Heating Up

Heating Up

“It is hot,” began a story on the front page of the New Haven Evening Register on August 5, 1896. That simple statement marked the beginning of one of New Haven’s worst recorded heat waves. Over the next eight days, at least six New Haveners died as a result of the heat, most of them men working as laborers. Many others were “prostrated.” On August 8, a thermometer at the corner of Chapel and Church was reported to have registered 107 degrees at 1 p.m. “Early this afternoon a genuine exodus to the shores began,” the Register reported, “and those who remained anathematized the weather.”

The heat hung on. The Daily Morning Journal and Courier reported a temperature of 98 degrees “in the streets” on August 12. “Oak Street had a deserted appearance,” the Register reported that day, one week in. “The women had discovered that the cellars under the stifling tenements were cool in comparison, and they and their multitudinous children disappeared from view while the sun shone.” Meanwhile, the temperature in cells at the county jail was reported to be “about 100 all day and all night. The men, in trying to sleep, lie entirely nude and gasp the night away.” The newspaper’s primary source of information on when this madness would end was a man identified only as “Weather Observer Myers,” who dispatched forecasts from his “cool office at the top of the Insurance Building.”

sponsored by

The Shops at Yale

But if New Haveners thought they’d seen the worst of the heat, 1911 showed them how wrong they were. A heat wave that July was “possibly the worst weather disaster in New England’s history,” as the New England Historical Society describes it. Connecticut reported 71 deaths between July 3 and July 13, when the heat finally subsided, leaving behind dried and ruined crops. The temperature reportedly reached 112 degrees in the shade in Hartford one brutal day. “Ghastly Trail of Death and Suffering,” the front page of the Register lamented on July 5. Pre-air conditioning, people relied on ice to keep cool; its price jumped 33% overnight.

By 1936, when another brutal heat wave struck, the Register was taking a more global approach to the news, and banner headlines proclaimed a national death toll that eventually topped 500. Some died “from heat stroke or lung ailments, others from accidental drownings as nonswimmers desperately attempted to cool off,” The Old Farmer’s Almanac writes.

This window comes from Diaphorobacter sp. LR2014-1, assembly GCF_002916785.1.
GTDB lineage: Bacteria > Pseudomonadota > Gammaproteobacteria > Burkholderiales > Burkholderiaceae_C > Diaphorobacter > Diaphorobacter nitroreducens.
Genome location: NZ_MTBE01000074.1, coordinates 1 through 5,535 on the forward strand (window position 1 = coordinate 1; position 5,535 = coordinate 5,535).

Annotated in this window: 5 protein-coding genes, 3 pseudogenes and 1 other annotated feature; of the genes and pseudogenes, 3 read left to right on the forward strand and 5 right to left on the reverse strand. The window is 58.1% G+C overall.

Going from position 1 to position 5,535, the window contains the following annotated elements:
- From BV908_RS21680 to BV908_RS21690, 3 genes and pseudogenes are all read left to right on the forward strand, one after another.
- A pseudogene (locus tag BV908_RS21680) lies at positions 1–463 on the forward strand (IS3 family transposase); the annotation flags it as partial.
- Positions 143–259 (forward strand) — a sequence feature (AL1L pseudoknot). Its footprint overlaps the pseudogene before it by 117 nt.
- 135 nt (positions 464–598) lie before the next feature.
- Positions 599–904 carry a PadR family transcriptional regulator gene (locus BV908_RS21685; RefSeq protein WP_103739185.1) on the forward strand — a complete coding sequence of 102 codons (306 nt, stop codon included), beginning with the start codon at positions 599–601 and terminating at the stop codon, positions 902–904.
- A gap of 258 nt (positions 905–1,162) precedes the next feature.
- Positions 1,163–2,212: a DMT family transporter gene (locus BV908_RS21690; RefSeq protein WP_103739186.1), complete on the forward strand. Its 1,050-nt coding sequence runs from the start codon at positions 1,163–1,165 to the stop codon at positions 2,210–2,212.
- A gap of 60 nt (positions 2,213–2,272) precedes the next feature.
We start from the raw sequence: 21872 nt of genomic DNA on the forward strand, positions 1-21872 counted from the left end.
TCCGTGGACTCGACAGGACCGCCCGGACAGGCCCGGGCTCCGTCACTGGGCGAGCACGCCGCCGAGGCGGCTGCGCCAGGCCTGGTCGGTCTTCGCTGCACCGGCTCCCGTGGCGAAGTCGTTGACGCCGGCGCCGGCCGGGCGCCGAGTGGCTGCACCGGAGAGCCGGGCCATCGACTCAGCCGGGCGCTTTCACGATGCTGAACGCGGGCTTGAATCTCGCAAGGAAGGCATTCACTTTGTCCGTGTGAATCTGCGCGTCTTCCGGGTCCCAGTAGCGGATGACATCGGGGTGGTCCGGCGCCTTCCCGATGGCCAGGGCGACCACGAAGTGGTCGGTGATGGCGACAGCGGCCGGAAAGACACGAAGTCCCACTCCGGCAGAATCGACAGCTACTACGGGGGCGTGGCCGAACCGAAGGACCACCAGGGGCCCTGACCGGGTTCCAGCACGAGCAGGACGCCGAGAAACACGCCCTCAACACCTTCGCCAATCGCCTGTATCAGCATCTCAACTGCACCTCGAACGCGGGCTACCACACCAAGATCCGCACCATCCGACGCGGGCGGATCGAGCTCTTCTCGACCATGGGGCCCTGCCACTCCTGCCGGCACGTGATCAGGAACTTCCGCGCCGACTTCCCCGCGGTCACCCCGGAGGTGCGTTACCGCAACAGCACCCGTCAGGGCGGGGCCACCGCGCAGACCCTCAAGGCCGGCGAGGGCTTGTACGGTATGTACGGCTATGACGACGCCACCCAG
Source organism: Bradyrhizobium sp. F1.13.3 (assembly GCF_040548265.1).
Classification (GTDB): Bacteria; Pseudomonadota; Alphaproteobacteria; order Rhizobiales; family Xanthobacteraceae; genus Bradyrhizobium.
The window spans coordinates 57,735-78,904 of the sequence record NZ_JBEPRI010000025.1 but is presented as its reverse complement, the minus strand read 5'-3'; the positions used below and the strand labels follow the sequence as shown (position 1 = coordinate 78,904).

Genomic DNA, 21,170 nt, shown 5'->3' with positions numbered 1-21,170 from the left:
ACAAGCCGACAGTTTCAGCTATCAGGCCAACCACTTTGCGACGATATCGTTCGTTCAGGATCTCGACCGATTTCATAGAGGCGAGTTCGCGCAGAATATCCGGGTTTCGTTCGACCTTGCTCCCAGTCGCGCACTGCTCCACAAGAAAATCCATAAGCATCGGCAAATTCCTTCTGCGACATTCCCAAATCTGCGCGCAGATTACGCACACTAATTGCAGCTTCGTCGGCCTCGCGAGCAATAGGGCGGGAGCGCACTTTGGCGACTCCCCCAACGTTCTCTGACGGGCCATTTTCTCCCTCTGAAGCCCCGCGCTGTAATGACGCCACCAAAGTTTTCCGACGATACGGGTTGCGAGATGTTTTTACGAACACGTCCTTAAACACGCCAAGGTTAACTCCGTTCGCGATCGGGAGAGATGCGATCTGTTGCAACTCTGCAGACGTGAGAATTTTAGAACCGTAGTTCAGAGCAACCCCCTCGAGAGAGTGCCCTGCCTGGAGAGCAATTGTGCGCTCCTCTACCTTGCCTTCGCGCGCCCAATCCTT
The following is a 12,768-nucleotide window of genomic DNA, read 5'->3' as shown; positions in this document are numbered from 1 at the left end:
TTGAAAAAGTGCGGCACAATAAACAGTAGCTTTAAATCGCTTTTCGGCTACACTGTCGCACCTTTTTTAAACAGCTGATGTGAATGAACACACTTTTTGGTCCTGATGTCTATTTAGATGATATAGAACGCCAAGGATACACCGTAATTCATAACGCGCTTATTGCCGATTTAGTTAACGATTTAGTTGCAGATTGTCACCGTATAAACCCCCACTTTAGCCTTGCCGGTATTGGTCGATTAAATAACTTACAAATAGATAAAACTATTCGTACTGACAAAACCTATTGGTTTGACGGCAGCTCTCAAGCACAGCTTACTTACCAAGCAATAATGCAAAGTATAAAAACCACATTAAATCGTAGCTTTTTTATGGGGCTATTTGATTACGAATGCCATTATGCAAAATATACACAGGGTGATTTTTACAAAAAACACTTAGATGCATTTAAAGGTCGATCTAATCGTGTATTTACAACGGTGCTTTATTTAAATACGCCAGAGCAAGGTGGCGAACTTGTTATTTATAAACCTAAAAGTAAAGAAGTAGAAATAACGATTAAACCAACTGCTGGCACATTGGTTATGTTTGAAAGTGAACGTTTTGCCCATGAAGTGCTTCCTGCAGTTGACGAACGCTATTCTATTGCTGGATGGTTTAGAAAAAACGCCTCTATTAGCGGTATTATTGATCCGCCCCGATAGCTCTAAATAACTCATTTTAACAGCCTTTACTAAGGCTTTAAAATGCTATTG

On July 9, 1936, the morning edition of the Register noted, “Immune to everything but the heat, including silly questions concerning it, New Haveners stripped to bare necessities this morning as a rapidly rising thermometer soared above 90 at 11 A.M. and was expected to equal the all-time record for this date late this afternoon.” A sidebar covered the bad news for the city’s police officers: “Police Must Wear Coats, Chief Rules.”

“Masses Spend Night Near Cooling Sound,” read the Register’s July 11 headline. “Parked in cars, or sprawled grotesquely about like a huge scrambled egg of humanity, thousands of the heat refugees lined the beaches from Milford to Momauguin throughout the night hours.” A photo spread the next day illustrated “Old Reliable Methods” used to “Ease Torrid Spell for Sweltering City Dwellers”: a man drinking beer, three girls sharing a soda, children eating giant slices of watermelon, a man working in an ice house, and a surprisingly cheerful crowd at Lighthouse Point. On July 12, the day the heat wave broke, so did a different sort of news: A front page photograph showed President Franklin Delano Roosevelt dedicating the brand new Triborough Bridge.

Although air conditioning now provides relief unimaginable in earlier heat waves, people still die as a result of summer’s soaring temps. A heat wave earlier this summer reportedly caused hundreds of deaths in the Pacific Northwest and Canada, says CNBC, and killed countless wildlife.

Connecticut logged its hottest June through August last summer, according to the National Oceanic and Atmospheric Administration (NOAA), with a three-month average temperature of 72.4 degrees, including cooler nighttime lows. Temperatures statewide have increased about 3 degrees overall since the start of the 20th century, NOAA says, and “June 2021 was the hottest June on record for U.S.”

Much has changed since 1896 or 1911 or 1936, but we share at least one experience with New Haveners living then: It is hot—and getting hotter.

Written by Kathy Leonard Czepiel. Photographed by Dan Mims. Image features a moment at the splash pad in Lighthouse Point Park.

More Stories